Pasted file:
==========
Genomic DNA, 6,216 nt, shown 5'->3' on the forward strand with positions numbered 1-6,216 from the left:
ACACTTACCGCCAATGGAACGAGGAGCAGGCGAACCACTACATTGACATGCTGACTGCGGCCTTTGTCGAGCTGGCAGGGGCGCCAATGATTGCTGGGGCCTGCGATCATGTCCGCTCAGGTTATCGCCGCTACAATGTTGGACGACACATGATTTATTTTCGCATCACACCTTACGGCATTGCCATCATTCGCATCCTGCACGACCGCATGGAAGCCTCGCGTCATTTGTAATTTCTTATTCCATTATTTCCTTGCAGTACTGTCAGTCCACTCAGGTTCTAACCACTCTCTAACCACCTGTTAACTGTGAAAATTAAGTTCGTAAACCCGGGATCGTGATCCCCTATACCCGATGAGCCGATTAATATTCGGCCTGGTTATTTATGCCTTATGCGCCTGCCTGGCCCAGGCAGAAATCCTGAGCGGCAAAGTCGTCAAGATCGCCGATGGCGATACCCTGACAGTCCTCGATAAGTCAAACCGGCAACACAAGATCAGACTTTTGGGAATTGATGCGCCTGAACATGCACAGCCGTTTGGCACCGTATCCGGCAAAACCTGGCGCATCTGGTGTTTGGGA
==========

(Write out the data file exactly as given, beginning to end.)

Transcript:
Genomic DNA, 6,216 nt, shown 5'->3' on the forward strand with positions numbered 1-6,216 from the left:
ACACTTACCGCCAATGGAACGAGGAGCAGGCGAACCACTACATTGACATGCTGACTGCGGCCTTTGTCGAGCTGGCAGGGGCGCCAATGATTGCTGGGGCCTGCGATCATGTCCGCTCAGGTTATCGCCGCTACAATGTTGGACGACACATGATTTATTTTCGCATCACACCTTACGGCATTGCCATCATTCGCATCCTGCACGACCGCATGGAAGCCTCGCGTCATTTGTAATTTCTTATTCCATTATTTCCTTGCAGTACTGTCAGTCCACTCAGGTTCTAACCACTCTCTAACCACCTGTTAACTGTGAAAATTAAGTTCGTAAACCCGGGATCGTGATCCCCTATACCCGATGAGCCGATTAATATTCGGCCTGGTTATTTATGCCTTATGCGCCTGCCTGGCCCAGGCAGAAATCCTGAGCGGCAAAGTCGTCAAGATCGCCGATGGCGATACCCTGACAGTCCTCGATAAGTCAAACCGGCAACACAAGATCAGACTTTTGGGAATTGATGCGCCTGAACATGCACAGCCGTTTGGCACCGTATCCGGCAAAACCTGGCGCATCTGGTGTTTGGGA